Often referred to as the “Bermuda Triangle of Space,” the magnetic field in the South Atlantic dates back millions of years. A new study provides the first long-term analysis of the phenomena, revealing that the anomaly in the magnetic field in the South Atlantic is not a unique event –similar anomalies existed eight to 11 million years ago as part of a pattern lasting for over 1,000 years. characterized by a significant reduction in the strength of Earth’s magnetic field compared with areas at similar geographic latitudes.
This invisible force field doesn’t just give us our north and south poles; it’s also what protects us from solar winds and cosmic radiation – but is rapidly weakening, to the point some scientists speculate it could actually flip, with our magnetic poles reversing. The last reversal of the poles towards today’s orientation took place 780,000 years ago. Earth’s magnetic field serves as a shield against dangerous radiation from space, especially the Sun’s charged particle flux.
The Long View
“This is the first time that the irregular behavior of the geomagnetic field in the South Atlantic region has been shown on such a long timescale,” said Yael Engbers who led the study at the University of Liverpool about the phenomenon that today creates technical malfunctions aboard satellites and spacecraft. It suggests that the South Atlantic Anomaly is not a sign of an impending magnetic-field reversal.
The Liverpool study was preceded in 2018 by a reconstruction of the Earth’s magnetic field of the past, where scientists from the Helmholtz Centre Potsdam – GFZ German Research Centre for Geosciences and the Universities of Iceland, Liverpool, and Nantes showed that the anomaly is not a precursor of a switching of the poles.
The Laschamp Excursion –A Harbinger?
Based on observations of the past 50,000 years the GFZ team concluded that the South Atlantic Anomaly cannot be interpreted as a sign for the beginning of a reversal of the poles, said Monika Korte. “Times of the past that, unlike the beginning of the Laschamp excursion, showed patterns of the magnetic field like today were not followed by a pole reversal. After some time the anomalies disappeared.” 41,000 years ago, the Earth’s magnetic field switched polarity for less than one thousand years, the so-called Laschamp excursion with the pole eventually returning to its original polarity.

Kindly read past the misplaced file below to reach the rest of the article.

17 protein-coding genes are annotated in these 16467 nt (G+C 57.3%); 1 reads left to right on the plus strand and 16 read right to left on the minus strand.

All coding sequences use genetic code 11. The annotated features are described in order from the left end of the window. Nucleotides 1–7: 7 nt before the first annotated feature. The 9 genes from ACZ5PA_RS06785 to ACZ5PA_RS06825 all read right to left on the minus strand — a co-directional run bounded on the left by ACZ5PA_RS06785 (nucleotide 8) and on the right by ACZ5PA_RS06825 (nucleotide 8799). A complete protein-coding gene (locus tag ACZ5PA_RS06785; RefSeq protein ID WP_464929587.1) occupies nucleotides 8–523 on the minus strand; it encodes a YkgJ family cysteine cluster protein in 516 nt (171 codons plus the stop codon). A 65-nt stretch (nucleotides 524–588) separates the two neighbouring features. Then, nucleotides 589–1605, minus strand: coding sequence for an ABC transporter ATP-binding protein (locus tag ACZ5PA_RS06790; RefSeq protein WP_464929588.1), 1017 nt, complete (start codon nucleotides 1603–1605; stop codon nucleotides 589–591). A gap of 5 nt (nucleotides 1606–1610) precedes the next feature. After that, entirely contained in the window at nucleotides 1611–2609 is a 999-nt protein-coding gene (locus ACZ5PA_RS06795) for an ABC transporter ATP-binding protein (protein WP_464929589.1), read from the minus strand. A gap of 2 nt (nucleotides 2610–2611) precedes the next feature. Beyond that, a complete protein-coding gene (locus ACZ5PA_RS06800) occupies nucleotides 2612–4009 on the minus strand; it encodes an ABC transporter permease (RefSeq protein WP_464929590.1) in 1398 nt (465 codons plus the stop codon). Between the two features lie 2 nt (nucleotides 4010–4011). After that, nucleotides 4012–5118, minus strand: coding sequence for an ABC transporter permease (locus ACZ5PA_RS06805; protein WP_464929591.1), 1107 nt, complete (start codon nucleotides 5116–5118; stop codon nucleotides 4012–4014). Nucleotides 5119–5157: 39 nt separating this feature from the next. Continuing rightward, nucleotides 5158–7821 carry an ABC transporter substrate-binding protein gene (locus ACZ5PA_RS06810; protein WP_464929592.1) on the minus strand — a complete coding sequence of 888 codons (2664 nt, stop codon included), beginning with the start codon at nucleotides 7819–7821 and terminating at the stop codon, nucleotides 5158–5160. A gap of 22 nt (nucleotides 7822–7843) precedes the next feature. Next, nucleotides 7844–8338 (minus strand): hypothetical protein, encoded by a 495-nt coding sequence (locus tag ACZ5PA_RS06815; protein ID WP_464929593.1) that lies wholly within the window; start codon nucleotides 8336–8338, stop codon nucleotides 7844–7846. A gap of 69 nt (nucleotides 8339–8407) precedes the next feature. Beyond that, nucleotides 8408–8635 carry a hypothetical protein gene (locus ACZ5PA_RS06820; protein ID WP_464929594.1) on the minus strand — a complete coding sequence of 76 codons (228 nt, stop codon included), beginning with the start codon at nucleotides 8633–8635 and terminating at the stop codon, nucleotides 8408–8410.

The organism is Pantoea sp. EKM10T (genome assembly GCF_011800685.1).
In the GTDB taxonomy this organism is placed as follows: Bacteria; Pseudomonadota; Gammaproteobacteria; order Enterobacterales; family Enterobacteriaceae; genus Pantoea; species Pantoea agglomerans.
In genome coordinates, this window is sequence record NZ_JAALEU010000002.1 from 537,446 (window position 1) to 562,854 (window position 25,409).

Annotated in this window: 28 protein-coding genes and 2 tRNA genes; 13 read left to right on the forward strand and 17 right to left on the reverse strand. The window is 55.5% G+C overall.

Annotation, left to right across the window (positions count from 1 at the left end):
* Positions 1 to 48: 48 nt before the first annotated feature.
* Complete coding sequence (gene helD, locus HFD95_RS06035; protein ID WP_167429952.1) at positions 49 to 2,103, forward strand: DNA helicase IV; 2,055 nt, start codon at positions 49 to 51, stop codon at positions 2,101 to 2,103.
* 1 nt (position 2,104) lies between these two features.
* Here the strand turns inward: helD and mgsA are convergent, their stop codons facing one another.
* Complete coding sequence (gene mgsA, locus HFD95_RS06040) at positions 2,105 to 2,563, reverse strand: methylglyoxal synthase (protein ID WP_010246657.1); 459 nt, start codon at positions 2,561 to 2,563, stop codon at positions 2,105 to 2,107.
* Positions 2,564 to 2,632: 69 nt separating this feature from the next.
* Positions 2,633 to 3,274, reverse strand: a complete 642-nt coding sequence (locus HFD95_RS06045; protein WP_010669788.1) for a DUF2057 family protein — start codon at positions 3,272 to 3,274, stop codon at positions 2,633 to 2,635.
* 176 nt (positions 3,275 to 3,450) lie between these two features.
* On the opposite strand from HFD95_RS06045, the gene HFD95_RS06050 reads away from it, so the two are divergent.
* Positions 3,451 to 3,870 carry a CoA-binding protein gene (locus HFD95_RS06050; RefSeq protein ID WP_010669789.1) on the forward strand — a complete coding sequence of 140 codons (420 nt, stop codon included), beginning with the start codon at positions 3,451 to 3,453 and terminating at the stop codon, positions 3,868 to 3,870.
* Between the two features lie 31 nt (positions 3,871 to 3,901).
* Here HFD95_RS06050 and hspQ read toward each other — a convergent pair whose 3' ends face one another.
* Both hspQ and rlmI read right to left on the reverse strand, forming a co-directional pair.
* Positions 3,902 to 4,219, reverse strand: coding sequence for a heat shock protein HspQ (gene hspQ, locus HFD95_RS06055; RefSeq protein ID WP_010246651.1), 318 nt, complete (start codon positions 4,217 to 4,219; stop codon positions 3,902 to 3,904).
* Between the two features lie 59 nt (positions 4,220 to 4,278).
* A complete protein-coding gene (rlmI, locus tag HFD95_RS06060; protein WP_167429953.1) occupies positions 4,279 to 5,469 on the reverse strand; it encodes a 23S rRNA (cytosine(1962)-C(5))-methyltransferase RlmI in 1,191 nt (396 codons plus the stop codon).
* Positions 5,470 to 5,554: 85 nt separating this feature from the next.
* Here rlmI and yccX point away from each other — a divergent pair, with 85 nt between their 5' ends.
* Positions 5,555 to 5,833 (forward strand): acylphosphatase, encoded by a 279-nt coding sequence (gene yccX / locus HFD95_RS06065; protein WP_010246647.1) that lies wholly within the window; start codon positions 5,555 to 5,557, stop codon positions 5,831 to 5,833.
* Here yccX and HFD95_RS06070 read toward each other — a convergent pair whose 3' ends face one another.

The Hubble video below tells the story of what happens to the Hubble Space Telescope when it in the mysterious region and is bombarded with swarms of intensely high energy particles, producing produce ‘glitches’ in astronomical data, malfunctioning of on-board electronics, and shut down spacecraft for weeks.
“It also supports earlier studies that hint towards a link between the South Atlantic Anomaly and anomalous seismic features in the lowermost mantle and the outer core,” Engbers added about the results of paleomagnetic researchers who analysed the record of Earth’s magnetic field which is preserved in igneous rocks from the island Saint Helena which lies in the midst of the South Atlantic Anomaly. “This brings us closer to linking behavior of the geomagnetic field directly to features of the Earth’s interior”.
The geomagnetic records from the rocks covering 34 different volcanic eruptions that took place between eight and 11 million years ago revealed that at these occurrences the direction of the magnetic field for St Helena often pointed far from the North pole, just like it does today.
The Earth’s magnetic field, or the geomagnetic field, not only gives us the ability of navigating with a compass, but also protects our atmosphere from charged particles coming from the sun, called solar wind. However, it is not completely stable in strength and direction, both over time and space, and it has the ability to completely flip or reverse itself with substantial implications.
The South Atlantic Anomaly is still a topic of hot debate between scientists in this field. Besides the fact that it causes damages to space technology, it also raises the question of where it comes from and whether it represents the start of the total weakening of the field and a possible upcoming pole reversal.
Source: Elevated paleomagnetic dispersion at Saint Helena suggests long-lived anomalous behavior in the South Atlantic, Proceedings of the National Academy of Sciences (2020). DOI: 10.1073/pnas.2001217117
The Daily Galaxy, Max Goldberg, via by University of Liverpool